Despite the impact of the COVID-19 outbreak on legal matters and company wellbeing, creditors still have the same remedies at their disposal to recover unpaid debts and the Dutch courts are generally handling bankruptcy petitions and requests for pre-judgment attachment in the same way. However, this will likely change soon, as in June 2020 the minister for legal protection published a preliminary draft of the Temporary Deferral of Payments Act 2020 for online consultation.
The COVID-19 outbreak is greatly affecting legal matters and company wellbeing. Some companies can no longer comply with their contractual obligations, while others have become financially distressed. To ensure that creditors do not make improper use of the measures available to collect a debt or ensure recourse, the question has arisen as to whether the courts should change the way in which they assess such measures.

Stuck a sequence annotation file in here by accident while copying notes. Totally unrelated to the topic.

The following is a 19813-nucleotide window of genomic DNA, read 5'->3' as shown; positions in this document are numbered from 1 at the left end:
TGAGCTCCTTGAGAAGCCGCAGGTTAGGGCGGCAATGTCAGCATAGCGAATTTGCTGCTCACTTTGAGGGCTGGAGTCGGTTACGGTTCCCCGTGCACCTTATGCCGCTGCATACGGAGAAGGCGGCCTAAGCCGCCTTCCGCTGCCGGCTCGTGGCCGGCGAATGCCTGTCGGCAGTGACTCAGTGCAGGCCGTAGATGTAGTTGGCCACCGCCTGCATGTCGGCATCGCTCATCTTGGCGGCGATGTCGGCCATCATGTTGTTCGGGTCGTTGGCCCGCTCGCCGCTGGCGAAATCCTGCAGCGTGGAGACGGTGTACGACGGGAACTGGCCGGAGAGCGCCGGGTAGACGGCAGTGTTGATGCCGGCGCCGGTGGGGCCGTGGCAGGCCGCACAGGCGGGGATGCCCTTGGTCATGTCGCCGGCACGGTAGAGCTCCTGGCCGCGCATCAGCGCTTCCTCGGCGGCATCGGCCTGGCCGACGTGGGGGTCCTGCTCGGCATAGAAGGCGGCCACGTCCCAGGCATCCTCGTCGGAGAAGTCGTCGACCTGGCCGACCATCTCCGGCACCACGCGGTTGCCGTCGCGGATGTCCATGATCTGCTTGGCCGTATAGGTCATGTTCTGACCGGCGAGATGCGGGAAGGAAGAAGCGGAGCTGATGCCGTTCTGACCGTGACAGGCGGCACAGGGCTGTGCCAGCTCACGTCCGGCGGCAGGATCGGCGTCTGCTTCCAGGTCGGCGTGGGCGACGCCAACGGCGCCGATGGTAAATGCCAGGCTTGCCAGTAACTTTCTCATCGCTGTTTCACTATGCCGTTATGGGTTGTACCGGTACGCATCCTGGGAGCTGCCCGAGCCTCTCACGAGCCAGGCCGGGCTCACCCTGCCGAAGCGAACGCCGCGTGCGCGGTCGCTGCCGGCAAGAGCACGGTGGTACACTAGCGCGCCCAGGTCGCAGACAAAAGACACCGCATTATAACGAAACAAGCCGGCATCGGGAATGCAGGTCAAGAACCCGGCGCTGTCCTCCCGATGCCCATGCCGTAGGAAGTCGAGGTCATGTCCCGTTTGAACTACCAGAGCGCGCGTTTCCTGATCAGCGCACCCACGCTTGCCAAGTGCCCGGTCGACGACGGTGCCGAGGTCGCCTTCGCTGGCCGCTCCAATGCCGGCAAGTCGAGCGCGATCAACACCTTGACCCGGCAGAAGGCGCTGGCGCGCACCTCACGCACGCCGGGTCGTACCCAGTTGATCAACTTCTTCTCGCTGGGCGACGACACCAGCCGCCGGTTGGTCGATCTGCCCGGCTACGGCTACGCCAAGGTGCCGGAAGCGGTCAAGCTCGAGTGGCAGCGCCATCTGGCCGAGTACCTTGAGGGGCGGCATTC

More than 10 years ago, the Supreme Court handed down the so-called 'April 15 rulings', which imply that a resolution of a shareholders' meeting dismissing a statutory director who has an employment agreement with the company also terminates the agreement by operation of law. This led to confusion as to whether a corporate dismissal resolution would result in the termination of a management agreement where such an agreement existed. The Limburg District Court recently ruled on this matter.
It is often difficult to collect undisputed claims from foreign debtors through the courts. However, under Dutch law, claims against Netherlands-based debtors can be collected through bankruptcy filings. This has become increasingly popular in Dutch legal practice and the traditional method of collecting claims through a normal court case is losing ground.